|dc.description.abstract||Politics in Cornwall in the twentieth century was dominated by the rivalry of two major parties: the Conservatives and the Liberals. Unlike much of the rest of Britain Cornwall retained a different political paradigm in which Labour did not replace the old left, with socialism, and until the modern day this localised duopoly has persisted. This thesis looks at the potentially different reasons why this divergence persists and identifies three possible explanations for this phenomenon: culture, character and campaigns.
In Part I of the thesis, there is a comparison of politicians from the past and the attributes that these politicians possessed which are compared with modern day politicians to evaluate their relative strengths. The thesis also assesses historic campaigning as a cause of Liberal success as well as the different nature of Cornwall, with its distance from Westminster and its Celtic and Methodist background, which set it apart from much of the rest of England. Then in Part II, using modern day voter surveys conducted by telephone, this thesis identifies particular peculiarities in Cornwall which would seem to suggest that although there have been traditional cultural ties to Liberalism, mainly through the pre-dominant faith, Methodism, this cleavage towards the modern day Liberal Democrats has changed in nature as cultural reasons have become less significant. It also identifies the importance of so-called personality politics, in the Cornish context, as a key aspect of maintaining and then augmenting support for the party. As such major personalities from historic Cornish politics, such as Isaac Foot and David Penhaligon, are compared to modern day politicians to assess their relative significance.
However, the significant majority of the original research conducted across Cornwall, and other parts of the country, attempts to identify whether the resurgence of the Liberal Democrats in the 1997 election, and subsequently, is linked to the campaigning the party conducts rather than these traditional assumptions for their electoral success.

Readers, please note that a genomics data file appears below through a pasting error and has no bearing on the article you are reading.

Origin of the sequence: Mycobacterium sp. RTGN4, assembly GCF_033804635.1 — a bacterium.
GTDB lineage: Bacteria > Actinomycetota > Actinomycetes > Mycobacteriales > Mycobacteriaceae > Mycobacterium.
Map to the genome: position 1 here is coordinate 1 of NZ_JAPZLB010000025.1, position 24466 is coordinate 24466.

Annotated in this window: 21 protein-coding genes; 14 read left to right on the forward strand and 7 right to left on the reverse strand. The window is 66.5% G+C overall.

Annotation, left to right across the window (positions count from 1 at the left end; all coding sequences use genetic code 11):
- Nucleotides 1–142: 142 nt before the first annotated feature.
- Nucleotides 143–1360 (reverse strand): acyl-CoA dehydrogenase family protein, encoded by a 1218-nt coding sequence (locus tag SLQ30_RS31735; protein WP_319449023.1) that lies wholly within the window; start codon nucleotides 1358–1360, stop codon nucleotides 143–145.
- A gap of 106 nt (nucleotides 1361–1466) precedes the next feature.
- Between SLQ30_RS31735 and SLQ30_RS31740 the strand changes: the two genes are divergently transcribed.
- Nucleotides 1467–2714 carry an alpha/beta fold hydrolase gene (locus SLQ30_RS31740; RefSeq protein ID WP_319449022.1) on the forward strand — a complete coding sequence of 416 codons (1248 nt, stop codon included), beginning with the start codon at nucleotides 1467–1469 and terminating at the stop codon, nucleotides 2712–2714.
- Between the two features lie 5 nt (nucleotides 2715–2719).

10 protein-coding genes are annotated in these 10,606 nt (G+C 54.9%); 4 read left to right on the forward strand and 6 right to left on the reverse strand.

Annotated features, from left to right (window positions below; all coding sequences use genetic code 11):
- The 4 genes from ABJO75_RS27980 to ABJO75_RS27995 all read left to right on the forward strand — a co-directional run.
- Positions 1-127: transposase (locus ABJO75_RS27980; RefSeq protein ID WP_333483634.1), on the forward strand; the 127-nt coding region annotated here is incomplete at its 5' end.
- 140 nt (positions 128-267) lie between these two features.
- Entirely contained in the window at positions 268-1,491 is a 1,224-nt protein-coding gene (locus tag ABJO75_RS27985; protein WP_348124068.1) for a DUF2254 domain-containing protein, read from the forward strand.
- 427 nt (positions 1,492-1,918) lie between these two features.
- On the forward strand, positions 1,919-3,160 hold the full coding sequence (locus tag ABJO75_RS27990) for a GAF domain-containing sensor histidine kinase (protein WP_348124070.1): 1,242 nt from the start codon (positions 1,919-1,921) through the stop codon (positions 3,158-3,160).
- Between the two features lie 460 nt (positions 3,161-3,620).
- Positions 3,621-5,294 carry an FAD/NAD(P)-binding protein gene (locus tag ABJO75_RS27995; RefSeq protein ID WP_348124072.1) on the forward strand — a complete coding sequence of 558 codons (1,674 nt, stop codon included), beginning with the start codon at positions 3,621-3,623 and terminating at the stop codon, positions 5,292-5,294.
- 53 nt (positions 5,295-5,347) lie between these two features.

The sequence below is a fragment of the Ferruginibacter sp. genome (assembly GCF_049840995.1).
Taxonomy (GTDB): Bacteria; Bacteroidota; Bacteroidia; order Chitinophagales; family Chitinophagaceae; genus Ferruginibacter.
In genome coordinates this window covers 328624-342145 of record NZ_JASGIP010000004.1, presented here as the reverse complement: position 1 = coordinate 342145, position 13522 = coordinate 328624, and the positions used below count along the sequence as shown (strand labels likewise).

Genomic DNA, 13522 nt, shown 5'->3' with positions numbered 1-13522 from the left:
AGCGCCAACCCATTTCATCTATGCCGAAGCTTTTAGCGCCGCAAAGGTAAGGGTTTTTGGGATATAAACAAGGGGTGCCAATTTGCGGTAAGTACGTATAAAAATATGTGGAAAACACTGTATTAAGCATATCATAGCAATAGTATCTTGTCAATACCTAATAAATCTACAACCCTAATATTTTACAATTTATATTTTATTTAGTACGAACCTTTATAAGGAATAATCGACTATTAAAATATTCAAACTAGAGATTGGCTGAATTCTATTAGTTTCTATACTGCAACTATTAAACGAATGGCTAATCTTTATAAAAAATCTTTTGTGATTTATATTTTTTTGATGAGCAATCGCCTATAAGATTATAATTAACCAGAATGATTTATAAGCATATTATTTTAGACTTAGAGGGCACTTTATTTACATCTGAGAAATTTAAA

Conducting telephone surveys across thirteen parliamentary constituencies, before and after the 2010 general election, from the Highlands of Scotland to West Cornwall, this research identifies that grassroots campaigning, commonly referred to as Rennardism in the most recent past, but more accurately described as Community Politics, is the primary reason for the success of the Liberal Democrats in Cornwall between 1997 and 2010. By assessing not just seats in which the Liberal Democrats have been successful in recent years in Cornwall but also in similar, and different, regions of Britain a better assessment of the value of the party’s successes and failures can be evaluated both in Cornwall and comparatively.
The research compares different potential reasons for voters supporting the party but the evidence would seem to suggest that in the period under discussion the party had built substantial levels of campaigning capacity in the target areas for the party and this helped to win all the seats in Cornwall for the Liberal Democrats in 2005. Surveys were conducted before and after the 2010 election and there is also evidence that as the party became a less effective campaigning machine it began to lose support in Cornwall and this helps to explain why the party lost seats in Cornwall in 2010.
This thesis adds to the increasing awareness, amongst political scientists, of the significance of local constituency campaigning, in British politics, which has been the subject of debate in this field in recent years. Historically scholars have debated the significance of national swing, with early political scientists, like David Butler and Robert Mackenzie, favouring this explanation to electoral success assessing the general election campaign as being essentially a national one. However, as three and now arguably four or even five party politics is the norm academics such as David Denver, Dennis Kavanagh and Philip Cowley have identified that constituency campaigning matters much more to those parties breaking into the post-war duopoly, than early political scientists have suggested. This thesis evaluates, not just whether there is a local campaign factor in the Liberal Democrats’ success, but whether the volume and penetration of this local campaign matters and, as such, this research is original and forms a unique contribution to academic debate in this field.||en_GB